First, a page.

FEATURED MEMBER – Nikiforos Kollaros

Posted on March 12, 2011

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Nikiforos Kollaros is a visual designer based in Athens, Greece.

Holder of a BA(Hons) degree from A.K.T.O. college of Greece, he was awarded a First Class degree, His works have been featured on numerous design websites and blogs. Specialized in branding, typography and photo-manipulation he is the Co-Founder of the KEIK Bureau design group.

   
Q.  Are there any artists you particularly admire?
A.  I certainly admire every artist of the International Typographic style field, but if we are talking about classic values, I mostly prefer Picasso and Dali. Recently I started focusing on the Gestalten artists.

Q.  What does Graphic Design mean to you?
A.  Graphic Design is a way of maintaining balance in my life. Through Graphic Design, you can break the limits of the obvious, and create the “Supernatural”.

Q.  What were your subjects when you first started out?
A.  I must admit I was not one of the artists that started by using paper and pencil. I found it easier to express myself by using Adobe Photoshop, creating several photo-manipulations of still-nature, being totally ignorant of the fact that I was trespassing the borders to Illustration. When I finally became aware of it, my interest on Graphic Design was born, and that is when I began my studies.

   
Q.  What were your inspirations?
A.  My strongest ideas were born through just having fun. I believe that we can find inspiration, into every visual stimulus, from a beautiful landscape, or a sharp-lined building, to an interesting book, or a heart-warming movie. Even the smallest things are possible idea-makers.

Q.  What are the subjects you chose for your latest works?
A.  My latest works are mostly about information of every aspect, and how it can be best presented to the audience. From social media to car manufacturing, all information is usable.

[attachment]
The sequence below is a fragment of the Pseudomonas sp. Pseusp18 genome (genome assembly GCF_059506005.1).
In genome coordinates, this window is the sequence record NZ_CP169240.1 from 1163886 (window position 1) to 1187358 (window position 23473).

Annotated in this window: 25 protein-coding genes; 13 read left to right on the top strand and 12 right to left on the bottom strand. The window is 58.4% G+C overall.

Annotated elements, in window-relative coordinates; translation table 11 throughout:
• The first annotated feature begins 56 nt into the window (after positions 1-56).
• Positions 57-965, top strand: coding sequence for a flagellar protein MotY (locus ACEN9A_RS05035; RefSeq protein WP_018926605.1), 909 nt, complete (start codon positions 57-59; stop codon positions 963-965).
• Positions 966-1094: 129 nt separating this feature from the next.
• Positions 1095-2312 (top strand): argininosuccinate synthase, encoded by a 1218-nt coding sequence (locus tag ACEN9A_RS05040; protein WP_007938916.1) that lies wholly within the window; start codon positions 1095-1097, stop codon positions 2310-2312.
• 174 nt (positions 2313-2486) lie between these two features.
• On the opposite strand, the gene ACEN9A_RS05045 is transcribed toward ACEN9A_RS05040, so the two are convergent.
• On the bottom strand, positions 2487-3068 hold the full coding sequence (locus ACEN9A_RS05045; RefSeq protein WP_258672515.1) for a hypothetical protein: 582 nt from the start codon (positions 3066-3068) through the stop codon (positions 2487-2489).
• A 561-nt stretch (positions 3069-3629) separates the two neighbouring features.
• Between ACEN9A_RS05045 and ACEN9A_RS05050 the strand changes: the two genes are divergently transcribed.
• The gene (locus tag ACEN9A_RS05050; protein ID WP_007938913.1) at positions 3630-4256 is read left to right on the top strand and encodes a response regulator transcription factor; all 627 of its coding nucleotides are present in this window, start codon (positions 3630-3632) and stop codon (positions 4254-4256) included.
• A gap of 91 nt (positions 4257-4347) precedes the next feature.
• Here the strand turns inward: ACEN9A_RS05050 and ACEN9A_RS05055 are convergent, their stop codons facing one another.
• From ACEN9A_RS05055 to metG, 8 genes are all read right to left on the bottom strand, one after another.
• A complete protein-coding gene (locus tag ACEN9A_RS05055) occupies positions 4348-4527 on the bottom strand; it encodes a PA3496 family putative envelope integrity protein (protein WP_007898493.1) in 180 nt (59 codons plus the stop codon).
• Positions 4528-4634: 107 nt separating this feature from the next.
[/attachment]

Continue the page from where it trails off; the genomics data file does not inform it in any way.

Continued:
Q.  Is there a story behind your works?
A.  Every work –in order to be strong- has to be supported by the designer’s story about it, so that the audience will be challenged to perceive and make it theirs. I do my best to motivate certain feelings through my work.

   
Q.  You have designed a movie poster for an online-magazine. Can you talk about that experience?
A.  When I was assigned with that project, I was very happy, since I finally had the opportunity to see the movie from another point-of-view. The difficulty of the project, was that I had to communicate certain meanings of the movie without actually showing any of its starring characters. So I came up with a clean solution that would awake certain emotions to the viewer.

Q.  You also have some designs for Shoot, which is a photography magazine. How did your work go with Shoot?
A.  Shoot magazine was a project that unfortunately didn’t bore any fruit. It was supposed to be a magazine about skate-culture e.t.c. I hope that I will someday be able to publish this magazine myself.

Q.  Did you have any exhibitions?